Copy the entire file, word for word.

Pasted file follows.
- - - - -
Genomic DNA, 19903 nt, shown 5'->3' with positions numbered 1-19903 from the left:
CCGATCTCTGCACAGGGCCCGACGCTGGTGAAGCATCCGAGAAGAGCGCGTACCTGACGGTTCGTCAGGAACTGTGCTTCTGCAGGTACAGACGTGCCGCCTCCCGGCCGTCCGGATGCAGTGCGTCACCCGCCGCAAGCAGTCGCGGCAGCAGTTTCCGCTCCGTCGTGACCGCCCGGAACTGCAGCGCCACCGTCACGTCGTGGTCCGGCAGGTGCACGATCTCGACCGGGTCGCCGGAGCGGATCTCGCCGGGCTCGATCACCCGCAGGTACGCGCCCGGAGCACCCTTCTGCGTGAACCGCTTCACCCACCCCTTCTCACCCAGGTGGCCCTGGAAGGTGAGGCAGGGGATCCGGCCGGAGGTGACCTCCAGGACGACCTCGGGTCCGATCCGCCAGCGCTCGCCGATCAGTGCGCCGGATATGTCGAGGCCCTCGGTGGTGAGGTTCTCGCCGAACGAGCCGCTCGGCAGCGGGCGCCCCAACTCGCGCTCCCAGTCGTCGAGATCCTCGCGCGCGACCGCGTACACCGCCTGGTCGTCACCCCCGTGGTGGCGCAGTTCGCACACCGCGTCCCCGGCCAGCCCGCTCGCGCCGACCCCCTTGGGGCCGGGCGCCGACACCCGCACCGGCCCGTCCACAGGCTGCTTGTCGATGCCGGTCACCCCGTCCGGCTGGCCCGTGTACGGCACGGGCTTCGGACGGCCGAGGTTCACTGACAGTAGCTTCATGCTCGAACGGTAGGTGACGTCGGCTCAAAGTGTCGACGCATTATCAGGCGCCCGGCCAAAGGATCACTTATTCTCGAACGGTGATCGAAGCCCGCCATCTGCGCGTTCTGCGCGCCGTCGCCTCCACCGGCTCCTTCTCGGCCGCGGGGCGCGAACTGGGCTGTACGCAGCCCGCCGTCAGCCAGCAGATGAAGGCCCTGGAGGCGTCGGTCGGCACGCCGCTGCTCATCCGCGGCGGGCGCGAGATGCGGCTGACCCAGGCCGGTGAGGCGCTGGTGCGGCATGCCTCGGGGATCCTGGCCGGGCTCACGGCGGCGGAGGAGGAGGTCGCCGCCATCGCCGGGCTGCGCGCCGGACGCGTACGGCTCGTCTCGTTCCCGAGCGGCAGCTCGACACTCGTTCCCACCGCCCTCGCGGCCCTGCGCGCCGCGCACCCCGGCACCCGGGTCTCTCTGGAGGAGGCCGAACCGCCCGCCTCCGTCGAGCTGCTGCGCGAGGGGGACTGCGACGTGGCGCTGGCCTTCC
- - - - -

Genomic DNA, 19903 nt, shown 5'->3' with positions numbered 1-19903 from the left:
CCGATCTCTGCACAGGGCCCGACGCTGGTGAAGCATCCGAGAAGAGCGCGTACCTGACGGTTCGTCAGGAACTGTGCTTCTGCAGGTACAGACGTGCCGCCTCCCGGCCGTCCGGATGCAGTGCGTCACCCGCCGCAAGCAGTCGCGGCAGCAGTTTCCGCTCCGTCGTGACCGCCCGGAACTGCAGCGCCACCGTCACGTCGTGGTCCGGCAGGTGCACGATCTCGACCGGGTCGCCGGAGCGGATCTCGCCGGGCTCGATCACCCGCAGGTACGCGCCCGGAGCACCCTTCTGCGTGAACCGCTTCACCCACCCCTTCTCACCCAGGTGGCCCTGGAAGGTGAGGCAGGGGATCCGGCCGGAGGTGACCTCCAGGACGACCTCGGGTCCGATCCGCCAGCGCTCGCCGATCAGTGCGCCGGATATGTCGAGGCCCTCGGTGGTGAGGTTCTCGCCGAACGAGCCGCTCGGCAGCGGGCGCCCCAACTCGCGCTCCCAGTCGTCGAGATCCTCGCGCGCGACCGCGTACACCGCCTGGTCGTCACCCCCGTGGTGGCGCAGTTCGCACACCGCGTCCCCGGCCAGCCCGCTCGCGCCGACCCCCTTGGGGCCGGGCGCCGACACCCGCACCGGCCCGTCCACAGGCTGCTTGTCGATGCCGGTCACCCCGTCCGGCTGGCCCGTGTACGGCACGGGCTTCGGACGGCCGAGGTTCACTGACAGTAGCTTCATGCTCGAACGGTAGGTGACGTCGGCTCAAAGTGTCGACGCATTATCAGGCGCCCGGCCAAAGGATCACTTATTCTCGAACGGTGATCGAAGCCCGCCATCTGCGCGTTCTGCGCGCCGTCGCCTCCACCGGCTCCTTCTCGGCCGCGGGGCGCGAACTGGGCTGTACGCAGCCCGCCGTCAGCCAGCAGATGAAGGCCCTGGAGGCGTCGGTCGGCACGCCGCTGCTCATCCGCGGCGGGCGCGAGATGCGGCTGACCCAGGCCGGTGAGGCGCTGGTGCGGCATGCCTCGGGGATCCTGGCCGGGCTCACGGCGGCGGAGGAGGAGGTCGCCGCCATCGCCGGGCTGCGCGCCGGACGCGTACGGCTCGTCTCGTTCCCGAGCGGCAGCTCGACACTCGTTCCCACCGCCCTCGCGGCCCTGCGCGCCGCGCACCCCGGCACCCGGGTCTCTCTGGAGGAGGCCGAACCGCCCGCCTCCGTCGAGCTGCTGCGCGAGGGGGACTGCGACGTGGCGCTGGCCTTCC